The Three Gorges Dam is China’s largest construction project since the Great Wall; the dam was hailed as an engineering feat that could withstand the worst flood in 100 years, but this year’s torrential rains have severely tested its capacity to control the surging Yangtze

  • Small bridge sensors will give early warnings of anomalies, weaknesses

    University of Maryland researchers devised a lightweight, low-power, wireless, credit card-sized sensor that will detect weaknesses in bridges and other infrastructure before they can turn into calamities; the sensors would detect anomalies in the structure of even the most inaccessible parts of bridges and send alerts via cellular frequencies to its human masters. Among the things it would measure would be stress loads, vibration, temperature and the creation and growth of cracks

  • China, Pakistan floods; Haiti earthquake: not merely "natural" disasters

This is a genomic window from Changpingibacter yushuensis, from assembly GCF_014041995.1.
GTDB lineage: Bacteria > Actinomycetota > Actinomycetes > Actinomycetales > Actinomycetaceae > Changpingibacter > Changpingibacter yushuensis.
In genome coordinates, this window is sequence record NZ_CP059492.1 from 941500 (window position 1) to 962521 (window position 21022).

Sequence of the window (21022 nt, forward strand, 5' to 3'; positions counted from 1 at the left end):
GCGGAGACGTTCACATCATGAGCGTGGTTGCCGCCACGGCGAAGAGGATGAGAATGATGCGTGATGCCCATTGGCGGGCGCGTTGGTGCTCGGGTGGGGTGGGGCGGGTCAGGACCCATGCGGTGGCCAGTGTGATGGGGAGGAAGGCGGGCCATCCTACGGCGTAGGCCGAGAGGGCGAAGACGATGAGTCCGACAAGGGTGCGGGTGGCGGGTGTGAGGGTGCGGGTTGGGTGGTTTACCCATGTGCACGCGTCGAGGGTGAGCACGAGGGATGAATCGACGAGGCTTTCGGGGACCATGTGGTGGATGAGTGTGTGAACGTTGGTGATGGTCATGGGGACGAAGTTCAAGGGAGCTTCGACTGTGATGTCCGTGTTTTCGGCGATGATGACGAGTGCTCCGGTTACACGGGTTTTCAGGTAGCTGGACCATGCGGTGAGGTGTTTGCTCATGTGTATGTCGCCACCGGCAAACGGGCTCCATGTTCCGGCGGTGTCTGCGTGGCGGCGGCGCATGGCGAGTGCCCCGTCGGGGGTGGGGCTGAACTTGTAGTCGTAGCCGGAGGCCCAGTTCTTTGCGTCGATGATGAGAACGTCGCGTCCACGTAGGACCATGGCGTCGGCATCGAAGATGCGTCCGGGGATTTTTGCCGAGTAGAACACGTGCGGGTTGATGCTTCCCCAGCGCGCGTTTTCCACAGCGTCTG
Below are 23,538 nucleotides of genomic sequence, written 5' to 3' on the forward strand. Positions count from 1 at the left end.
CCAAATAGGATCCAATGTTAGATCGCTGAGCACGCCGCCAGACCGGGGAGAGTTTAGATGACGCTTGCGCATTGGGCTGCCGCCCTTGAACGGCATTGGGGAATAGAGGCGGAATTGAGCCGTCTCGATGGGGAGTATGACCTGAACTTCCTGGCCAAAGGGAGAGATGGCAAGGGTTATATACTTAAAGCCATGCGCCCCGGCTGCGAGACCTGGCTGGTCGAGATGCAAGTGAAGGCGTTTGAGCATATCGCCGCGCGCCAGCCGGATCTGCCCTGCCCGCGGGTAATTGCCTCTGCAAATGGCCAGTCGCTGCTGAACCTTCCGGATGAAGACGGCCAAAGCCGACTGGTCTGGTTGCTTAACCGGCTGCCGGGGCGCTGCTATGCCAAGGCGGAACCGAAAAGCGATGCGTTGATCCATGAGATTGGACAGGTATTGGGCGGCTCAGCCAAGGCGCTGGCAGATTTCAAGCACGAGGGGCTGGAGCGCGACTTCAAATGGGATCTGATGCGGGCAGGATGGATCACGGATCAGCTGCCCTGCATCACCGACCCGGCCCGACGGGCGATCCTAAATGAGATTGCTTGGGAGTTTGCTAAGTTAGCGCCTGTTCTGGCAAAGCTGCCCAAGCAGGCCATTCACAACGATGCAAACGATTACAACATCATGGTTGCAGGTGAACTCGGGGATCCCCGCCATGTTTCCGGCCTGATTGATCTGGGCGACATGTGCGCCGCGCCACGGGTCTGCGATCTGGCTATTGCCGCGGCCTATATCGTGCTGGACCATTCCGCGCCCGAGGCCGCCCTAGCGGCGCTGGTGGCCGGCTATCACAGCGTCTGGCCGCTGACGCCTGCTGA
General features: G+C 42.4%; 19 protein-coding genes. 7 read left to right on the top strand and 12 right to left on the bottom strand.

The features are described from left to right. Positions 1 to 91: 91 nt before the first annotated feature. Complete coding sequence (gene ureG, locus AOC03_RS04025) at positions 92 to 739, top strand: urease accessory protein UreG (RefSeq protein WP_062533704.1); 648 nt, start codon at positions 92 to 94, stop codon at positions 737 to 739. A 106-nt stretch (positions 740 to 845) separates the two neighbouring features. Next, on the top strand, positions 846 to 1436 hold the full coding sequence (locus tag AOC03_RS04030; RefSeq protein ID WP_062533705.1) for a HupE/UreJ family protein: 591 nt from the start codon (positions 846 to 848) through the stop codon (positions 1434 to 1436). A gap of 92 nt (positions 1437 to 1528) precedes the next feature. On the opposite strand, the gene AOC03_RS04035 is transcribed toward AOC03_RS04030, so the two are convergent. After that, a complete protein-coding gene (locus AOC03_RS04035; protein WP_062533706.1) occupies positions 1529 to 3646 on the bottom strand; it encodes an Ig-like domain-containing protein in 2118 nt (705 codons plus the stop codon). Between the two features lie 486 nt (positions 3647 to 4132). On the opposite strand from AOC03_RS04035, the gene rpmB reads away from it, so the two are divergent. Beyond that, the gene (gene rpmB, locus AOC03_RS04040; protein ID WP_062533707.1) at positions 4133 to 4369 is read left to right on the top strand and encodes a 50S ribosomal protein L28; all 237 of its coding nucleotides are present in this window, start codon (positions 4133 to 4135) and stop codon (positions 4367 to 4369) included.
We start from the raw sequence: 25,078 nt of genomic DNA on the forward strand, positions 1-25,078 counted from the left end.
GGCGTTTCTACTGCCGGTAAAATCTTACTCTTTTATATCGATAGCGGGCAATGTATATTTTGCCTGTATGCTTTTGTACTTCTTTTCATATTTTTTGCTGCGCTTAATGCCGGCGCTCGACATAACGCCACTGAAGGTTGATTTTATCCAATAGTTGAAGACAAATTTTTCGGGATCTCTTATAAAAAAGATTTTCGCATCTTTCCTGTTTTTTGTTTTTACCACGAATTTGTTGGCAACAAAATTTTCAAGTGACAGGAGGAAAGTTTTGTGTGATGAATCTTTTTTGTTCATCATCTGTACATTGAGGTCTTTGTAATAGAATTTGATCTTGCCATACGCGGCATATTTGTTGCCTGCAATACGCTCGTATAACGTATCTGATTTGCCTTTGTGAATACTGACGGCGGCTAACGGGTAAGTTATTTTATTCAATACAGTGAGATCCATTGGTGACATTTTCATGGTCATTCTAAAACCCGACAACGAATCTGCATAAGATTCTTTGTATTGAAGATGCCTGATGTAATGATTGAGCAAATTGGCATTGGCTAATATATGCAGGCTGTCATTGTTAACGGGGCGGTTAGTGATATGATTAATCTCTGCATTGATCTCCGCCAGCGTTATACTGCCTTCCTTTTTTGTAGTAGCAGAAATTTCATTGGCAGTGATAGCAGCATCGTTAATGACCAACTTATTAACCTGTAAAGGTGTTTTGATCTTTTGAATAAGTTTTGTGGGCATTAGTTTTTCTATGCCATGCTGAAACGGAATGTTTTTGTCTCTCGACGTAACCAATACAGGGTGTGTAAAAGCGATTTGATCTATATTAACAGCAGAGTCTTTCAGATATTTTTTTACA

The recent disasters in Pakistan, China, and Haiti have done more than kill thousands and displace millions: they have raised questions about whether the modifier “natural” — as in “natural disaster” — is accurate in describing the sources and scope of the catastrophes; these and other recent disasters, in other words, raise questions about how much of the damage caused comes from the forces of nature and how much is the result of human activity; experts say that a major contributing factor to the scope of these disasters are development decisions which are too often controlled by wealthy and corrupt elites who have no interest in protecting people who have been marginalized by poverty